Financer l’économie de l’Union Européenne

NB : cette note, produite en support de la conférence « Future Europe » du 20 juin 2018, est en cours de traduction en français.

In addition to operational and legal issues, Brexit will trigger a major reshaping of the financing of the EU27 economy. This is particularly important in the light of EU policymakers’ goal to reduce the reliance of the European economy on the bank channel (currently 75%) and to increase the availability of capital markets financing (currently 25%), thus diversifying financing and reducing the impact of problems in the banking sector and the importance of the ‘too-big-to-fail’ issue. As such, the UK’s departure from the EU, together with London as Europe’s major financial center, reinforces the need for:

  • A more robust EU Capital Markets Union (CMU), not only as a complement to the traditional banking channel but also as a key path towards ensuring more harmonized EU markets. Since September 2015, positive steps have been taken to modernize EU capital. However, much remains to be done on several fronts. Now is the time to make big strides to address both pan-European and local dimensions of the CMU. Digital and sustainable finance should be at the heart of this discussion.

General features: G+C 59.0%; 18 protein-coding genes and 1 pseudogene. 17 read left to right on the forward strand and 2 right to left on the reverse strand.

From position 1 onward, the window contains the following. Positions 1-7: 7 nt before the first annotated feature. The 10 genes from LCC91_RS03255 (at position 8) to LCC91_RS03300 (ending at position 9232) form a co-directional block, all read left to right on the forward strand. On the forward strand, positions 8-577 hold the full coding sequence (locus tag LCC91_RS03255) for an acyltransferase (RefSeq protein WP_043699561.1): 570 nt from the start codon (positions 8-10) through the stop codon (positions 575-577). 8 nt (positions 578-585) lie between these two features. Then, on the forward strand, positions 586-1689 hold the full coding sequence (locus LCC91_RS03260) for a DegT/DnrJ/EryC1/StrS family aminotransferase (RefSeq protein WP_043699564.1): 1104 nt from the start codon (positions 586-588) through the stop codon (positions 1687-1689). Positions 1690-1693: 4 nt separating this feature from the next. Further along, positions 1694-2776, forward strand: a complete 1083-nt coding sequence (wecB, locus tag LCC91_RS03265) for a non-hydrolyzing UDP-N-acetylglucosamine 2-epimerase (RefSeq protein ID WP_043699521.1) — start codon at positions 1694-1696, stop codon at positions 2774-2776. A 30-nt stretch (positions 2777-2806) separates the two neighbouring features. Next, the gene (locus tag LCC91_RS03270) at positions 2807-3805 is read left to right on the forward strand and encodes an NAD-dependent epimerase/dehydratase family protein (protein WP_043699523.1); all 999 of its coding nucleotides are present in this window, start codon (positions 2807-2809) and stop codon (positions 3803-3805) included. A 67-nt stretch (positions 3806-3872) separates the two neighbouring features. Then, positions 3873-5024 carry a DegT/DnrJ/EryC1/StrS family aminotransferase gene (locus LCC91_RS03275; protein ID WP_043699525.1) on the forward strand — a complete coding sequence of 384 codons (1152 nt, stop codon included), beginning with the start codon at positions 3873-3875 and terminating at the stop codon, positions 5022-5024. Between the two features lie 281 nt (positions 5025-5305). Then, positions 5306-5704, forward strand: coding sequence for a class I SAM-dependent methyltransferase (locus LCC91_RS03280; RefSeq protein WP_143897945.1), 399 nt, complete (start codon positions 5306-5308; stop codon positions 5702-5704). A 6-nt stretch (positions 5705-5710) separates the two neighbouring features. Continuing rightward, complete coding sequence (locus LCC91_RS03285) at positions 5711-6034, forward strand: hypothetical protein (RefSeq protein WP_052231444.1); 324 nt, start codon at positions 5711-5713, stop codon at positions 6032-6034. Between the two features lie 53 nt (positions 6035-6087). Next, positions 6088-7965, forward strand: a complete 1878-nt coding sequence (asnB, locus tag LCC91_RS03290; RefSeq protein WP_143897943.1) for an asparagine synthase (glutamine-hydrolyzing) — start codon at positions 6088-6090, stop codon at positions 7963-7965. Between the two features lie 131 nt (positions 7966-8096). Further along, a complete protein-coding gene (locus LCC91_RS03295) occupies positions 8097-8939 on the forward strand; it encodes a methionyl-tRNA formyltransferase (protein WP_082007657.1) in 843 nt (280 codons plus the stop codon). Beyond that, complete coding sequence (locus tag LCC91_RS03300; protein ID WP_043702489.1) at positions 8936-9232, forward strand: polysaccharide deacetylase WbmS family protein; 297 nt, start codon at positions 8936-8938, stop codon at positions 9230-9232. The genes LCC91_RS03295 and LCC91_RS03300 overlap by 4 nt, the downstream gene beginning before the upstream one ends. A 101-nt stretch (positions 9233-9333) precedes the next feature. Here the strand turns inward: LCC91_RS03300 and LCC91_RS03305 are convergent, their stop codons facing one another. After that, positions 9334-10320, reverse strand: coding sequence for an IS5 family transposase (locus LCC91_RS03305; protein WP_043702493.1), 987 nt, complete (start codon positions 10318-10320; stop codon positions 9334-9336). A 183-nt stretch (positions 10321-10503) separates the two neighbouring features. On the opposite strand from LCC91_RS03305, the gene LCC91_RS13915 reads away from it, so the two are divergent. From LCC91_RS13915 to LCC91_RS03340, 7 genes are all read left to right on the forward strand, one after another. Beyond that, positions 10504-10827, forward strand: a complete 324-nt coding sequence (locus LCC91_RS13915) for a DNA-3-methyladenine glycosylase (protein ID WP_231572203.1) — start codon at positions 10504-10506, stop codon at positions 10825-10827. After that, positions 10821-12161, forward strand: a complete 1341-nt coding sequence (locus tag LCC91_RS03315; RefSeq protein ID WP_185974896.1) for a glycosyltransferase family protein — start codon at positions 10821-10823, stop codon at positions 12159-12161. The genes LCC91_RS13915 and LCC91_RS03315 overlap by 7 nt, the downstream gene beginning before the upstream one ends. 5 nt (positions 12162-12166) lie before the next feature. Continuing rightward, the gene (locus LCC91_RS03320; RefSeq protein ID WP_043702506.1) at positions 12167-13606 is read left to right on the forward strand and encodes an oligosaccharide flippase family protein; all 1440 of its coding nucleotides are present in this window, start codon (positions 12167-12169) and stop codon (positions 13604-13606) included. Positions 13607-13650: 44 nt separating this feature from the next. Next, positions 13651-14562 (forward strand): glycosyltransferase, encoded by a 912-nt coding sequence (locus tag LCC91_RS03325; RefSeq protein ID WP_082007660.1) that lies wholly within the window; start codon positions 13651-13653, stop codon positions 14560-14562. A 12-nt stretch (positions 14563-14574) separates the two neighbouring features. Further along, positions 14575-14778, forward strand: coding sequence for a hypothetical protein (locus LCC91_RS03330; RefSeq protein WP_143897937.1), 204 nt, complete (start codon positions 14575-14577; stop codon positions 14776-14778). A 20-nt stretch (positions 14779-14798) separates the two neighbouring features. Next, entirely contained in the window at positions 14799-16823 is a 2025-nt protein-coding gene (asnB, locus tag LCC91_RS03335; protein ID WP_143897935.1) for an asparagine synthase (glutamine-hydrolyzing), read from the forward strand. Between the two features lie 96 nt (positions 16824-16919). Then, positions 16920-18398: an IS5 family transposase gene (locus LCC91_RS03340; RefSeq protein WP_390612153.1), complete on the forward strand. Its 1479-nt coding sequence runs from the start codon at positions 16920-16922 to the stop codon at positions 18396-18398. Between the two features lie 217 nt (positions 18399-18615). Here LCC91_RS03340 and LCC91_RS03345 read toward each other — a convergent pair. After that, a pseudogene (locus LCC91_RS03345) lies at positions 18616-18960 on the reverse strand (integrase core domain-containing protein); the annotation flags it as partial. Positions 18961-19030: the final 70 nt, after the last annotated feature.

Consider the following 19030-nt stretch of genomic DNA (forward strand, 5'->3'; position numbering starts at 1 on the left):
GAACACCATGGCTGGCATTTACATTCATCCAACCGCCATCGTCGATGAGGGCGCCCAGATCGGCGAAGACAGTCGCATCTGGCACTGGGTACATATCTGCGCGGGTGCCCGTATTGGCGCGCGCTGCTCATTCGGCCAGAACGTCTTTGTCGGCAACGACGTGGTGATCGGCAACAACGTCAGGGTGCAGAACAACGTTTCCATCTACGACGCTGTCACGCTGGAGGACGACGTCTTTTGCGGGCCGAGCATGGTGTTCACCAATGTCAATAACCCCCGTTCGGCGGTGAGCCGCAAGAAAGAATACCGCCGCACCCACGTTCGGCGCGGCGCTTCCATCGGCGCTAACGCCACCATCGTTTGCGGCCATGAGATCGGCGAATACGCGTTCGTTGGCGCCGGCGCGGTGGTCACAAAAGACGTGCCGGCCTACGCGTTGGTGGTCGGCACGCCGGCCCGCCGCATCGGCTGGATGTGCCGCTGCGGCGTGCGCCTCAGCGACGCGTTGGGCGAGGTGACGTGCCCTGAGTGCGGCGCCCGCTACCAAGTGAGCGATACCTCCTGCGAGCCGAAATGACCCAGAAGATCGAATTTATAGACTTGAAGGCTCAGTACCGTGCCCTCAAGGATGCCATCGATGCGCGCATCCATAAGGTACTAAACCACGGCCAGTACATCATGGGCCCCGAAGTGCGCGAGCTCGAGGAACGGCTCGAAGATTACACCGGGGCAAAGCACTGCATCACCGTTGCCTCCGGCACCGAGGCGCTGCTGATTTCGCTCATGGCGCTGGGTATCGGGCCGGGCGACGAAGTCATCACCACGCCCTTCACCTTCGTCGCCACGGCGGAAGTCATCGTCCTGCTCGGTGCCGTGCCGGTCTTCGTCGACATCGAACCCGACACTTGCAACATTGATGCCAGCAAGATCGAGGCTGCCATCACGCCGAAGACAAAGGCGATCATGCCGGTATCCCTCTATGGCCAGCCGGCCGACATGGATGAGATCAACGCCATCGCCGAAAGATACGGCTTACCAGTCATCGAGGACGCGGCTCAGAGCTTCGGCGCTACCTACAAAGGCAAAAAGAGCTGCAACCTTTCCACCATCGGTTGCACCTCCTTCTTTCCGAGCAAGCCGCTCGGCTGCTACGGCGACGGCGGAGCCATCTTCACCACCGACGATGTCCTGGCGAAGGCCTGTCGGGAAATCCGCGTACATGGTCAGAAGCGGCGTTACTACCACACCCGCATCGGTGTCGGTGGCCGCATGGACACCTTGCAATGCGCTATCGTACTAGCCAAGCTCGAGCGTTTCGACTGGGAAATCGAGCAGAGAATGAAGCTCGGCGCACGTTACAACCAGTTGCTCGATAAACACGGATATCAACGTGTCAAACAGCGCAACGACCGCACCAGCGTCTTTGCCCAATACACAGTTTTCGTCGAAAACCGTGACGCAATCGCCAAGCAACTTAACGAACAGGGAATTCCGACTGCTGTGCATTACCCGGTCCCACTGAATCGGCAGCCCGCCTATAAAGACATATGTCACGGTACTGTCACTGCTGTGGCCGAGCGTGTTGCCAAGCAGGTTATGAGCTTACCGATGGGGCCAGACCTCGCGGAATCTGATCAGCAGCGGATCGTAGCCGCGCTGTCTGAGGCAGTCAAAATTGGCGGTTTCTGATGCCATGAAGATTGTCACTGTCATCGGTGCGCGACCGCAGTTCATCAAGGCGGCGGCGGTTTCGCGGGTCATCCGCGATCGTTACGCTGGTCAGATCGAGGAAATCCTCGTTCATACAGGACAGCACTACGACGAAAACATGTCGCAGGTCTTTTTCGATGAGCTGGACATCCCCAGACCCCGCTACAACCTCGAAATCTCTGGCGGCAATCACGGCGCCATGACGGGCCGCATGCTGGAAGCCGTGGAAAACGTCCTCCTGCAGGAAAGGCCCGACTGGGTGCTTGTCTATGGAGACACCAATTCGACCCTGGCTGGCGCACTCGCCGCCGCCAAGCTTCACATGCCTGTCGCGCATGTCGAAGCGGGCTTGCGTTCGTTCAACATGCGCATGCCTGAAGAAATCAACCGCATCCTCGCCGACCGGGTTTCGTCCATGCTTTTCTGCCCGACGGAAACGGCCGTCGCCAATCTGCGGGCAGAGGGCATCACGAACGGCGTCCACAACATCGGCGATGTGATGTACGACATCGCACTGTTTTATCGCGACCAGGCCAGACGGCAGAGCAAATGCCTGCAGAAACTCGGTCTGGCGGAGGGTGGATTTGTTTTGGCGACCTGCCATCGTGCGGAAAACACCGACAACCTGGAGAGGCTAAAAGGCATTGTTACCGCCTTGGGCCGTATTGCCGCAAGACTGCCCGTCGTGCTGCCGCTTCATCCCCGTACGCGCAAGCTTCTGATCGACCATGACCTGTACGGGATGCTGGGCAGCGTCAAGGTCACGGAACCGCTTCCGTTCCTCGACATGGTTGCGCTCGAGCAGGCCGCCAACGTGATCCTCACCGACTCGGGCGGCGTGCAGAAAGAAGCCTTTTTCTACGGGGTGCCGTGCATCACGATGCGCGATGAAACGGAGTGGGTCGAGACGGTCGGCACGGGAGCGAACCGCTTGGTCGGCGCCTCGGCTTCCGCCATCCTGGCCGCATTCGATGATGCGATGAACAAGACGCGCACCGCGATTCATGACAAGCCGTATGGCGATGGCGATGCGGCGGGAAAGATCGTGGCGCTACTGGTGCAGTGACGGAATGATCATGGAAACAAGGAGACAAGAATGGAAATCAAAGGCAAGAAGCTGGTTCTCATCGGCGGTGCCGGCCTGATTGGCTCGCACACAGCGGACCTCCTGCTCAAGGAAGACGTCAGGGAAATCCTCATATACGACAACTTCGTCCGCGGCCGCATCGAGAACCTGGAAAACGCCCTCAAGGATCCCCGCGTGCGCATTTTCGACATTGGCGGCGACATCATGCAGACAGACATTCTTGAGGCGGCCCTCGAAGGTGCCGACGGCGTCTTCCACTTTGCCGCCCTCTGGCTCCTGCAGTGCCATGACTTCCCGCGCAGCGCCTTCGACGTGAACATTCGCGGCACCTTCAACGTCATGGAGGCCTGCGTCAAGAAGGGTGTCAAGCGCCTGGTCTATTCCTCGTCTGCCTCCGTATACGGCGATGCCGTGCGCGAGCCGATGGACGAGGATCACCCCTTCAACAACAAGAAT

• A fully-fledged Banking Union, to allow banks to offer their services across borders within the Monetary Union with as few unnecessary impediments as possible. The current framework was established in a remarkably short period of time and effectively contributed to reducing fragmentation in Eurozone banking markets. But fragmentation continues to be greater than desired. There are several possible pathways towards addressing the existing barriers faced by banks operating within the Banking Union. A high priority is establishing the Banking Union as a single jurisdiction when applying certain prudential requirements. The path forward is politically challenging but economically worthwhile: a banking system that is self-insured, does not rely on sovereign implied guarantees and does not fall back on taxpayers.

Undoubtedly, the degree to which (wealthier) EU members are willing to give away more sovereignty and share multiple financial risks together will determine how much progress can be made towards a more robust EU Capital Market Union and a fully-fledged Banking Union.

While we are confident that the EU27’s leading financial services providers will be able to ensure the continued availability of financial services to EU customers after Brexit, the objective here is to reflect on which pathways the EU27 should prioritize to become an independent financial center with a strongly enhanced attractiveness. The EU27’s choices in this regard will have a decisive impact on the future development of the EU’s position and influence as a global financial center.